A national strategy for harnessing the Fourth Industrial Revolution: The case of South Africa

Cyril Ramaphosa arrives for his inauguration as South African president, at Loftus Versfeld stadium in Pretoria, South Africa May 25, 2019. REUTERS/Siphiwe Sibeko
Editor's note:

Below is a Viewpoint from Chapter 5 of the Foresight Africa 2020 report, which explores six overarching themes that provide opportunities for Africa to overcome its obstacles and spur inclusive growth. Read the full chapter on capturing the Fourth Industrial Revolution.

The Fourth Industrial Revolution (4IR) represents the great tectonic shift of our time. It is creating new possibilities for improving people’s lives. Disruptive technologies like machine learning, artificial intelligence, and big data are changing the way we live, the way we work and do business, and the way we govern.

As a continent that continues to be impacted by historically low levels of development, Africa can and must take advantage of technological advances to industrialize, pursue inclusive growth, and attract investment. It must also be at the forefront of driving new solutions to our developmental challenges, like access to health care and education.

South Africa is preparing itself to take the great quantum leap into the future, and in doing so to ensure that technological advances benefit all, and not a select few.

By 2030, we aim to be a nation that has fully harnessed the potential of technological innovation to grow our economy and to uplift our people. To this end, we have established a Presidential Commission on the Fourth Industrial Revolution to develop an integrated national response strategy. The commission is composed of representatives of tech startups, academia, cybersecurity specialists, researchers, social scientists, trade unionists, and other representatives from key economic sectors. This commission, which is due to report in early 2020, has various workstreams on issues such as infrastructure and resources, research, technology and innovation, human capital, industrialization, and policy and legislation.

Our focus is threefold. First, we need to respond with agility and purpose. Like the self-learning artificial intelligence we have today that was unthinkable a decade ago, we must be adaptive and responsive to the pace of change.

We want to be a country where our people are digital citizens, our workforce is skilled and empowered, and our youth enjoy the transformative benefits of employment in a new world of work.

Second, we are determined to take advantage of the opportunities technological change presents to enhance our global competitiveness, with a focus on key sectors with high growth potential such as agriculture, mining, manufacturing, information and communications technologies, and electronics. That is why we have prioritized attracting investment in ICT infrastructure, especially fiber optics. We also are in the process of licensing high-demand broadband spectrum as part of our economic reform package. Next generation super-fast 5G is already being rolled out in parts of South Africa.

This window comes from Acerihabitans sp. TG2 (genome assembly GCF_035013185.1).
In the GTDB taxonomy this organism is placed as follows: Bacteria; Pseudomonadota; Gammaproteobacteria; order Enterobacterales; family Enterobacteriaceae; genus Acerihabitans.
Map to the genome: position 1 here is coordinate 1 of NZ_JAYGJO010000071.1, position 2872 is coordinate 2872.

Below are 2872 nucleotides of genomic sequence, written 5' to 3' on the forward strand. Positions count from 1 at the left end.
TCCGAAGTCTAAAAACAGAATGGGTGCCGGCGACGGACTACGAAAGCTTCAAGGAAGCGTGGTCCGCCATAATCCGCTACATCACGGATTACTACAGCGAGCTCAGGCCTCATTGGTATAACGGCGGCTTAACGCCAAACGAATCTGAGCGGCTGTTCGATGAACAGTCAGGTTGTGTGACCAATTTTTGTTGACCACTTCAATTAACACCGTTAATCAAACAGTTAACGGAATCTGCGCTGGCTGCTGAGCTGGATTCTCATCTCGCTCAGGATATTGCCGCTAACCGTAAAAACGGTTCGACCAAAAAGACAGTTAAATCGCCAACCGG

South Africa is also developing capabilities to further our scientific and technological understanding. Projects like the MeerKat radio telescope are pushing the envelope of space observations. Our Council for Scientific and Industrial Research is recognized as a continental leader in research into complex contemporary challenges from climate change early warning systems, to water security, to biotech and nuclear research.

Third, we aim to ensure that our citizens are prepared, and, where necessary, to shield them from any adverse consequences of technological change. Just about every industry will be impacted by automation. Reskilling will therefore be critical, as will investing heavily in curriculum innovation to prepare our people for the jobs of the future.

By 2030 we want to be fully integrated into the economy of the future—an economy that uses technological innovation to revolutionize manufacturing and industrial processes and energy provision and distribution. We want to demonstrate how science, technology, and innovation have been used to enhance our food and water security and to build smart human settlements.

We want to be a country where our people are digital citizens, our workforce is skilled and empowered, and our youth enjoy the transformative benefits of employment in a new world of work. Africa is a continent of entrepreneurs, and we want to use the advance of technology to catalyze entrepreneurial activity. Economic growth will be driven by the leaner and more adaptable small- and medium-sized businesses of the future. Industry 4.0 will enable us to “leapfrog” outdated processes and technologies in favor of newer, more sustainable ones. Digital business models such as mobile money have taken root in large continental markets and are expanding.

Although the resource sector will continue its substantial contribution to GDP, Africa’s long-term growth lies in scaled-up investment in disruptive technologies, especially with the rapid growth of the consumer class, more people entering the workforce, improved levels of education, and mass urbanization.

Our ability to harness the 4IR rests on forging collaborative partnerships between government and the private sector, with policymakers and industry experts, and with our fellow nations on the African continent. Our success rests on the political will of governments, on being prepared to take risks, and on striking a balance between innovation and regulation.

South Africa, together with the other nations of the world, shares a desire to be part of this new age of disruption, and, in doing so, ensures that we move beyond mere connectivity towards sustainable growth, tangible job creation, and an inclusive future.

Digitization, automation, and jobs in South Africa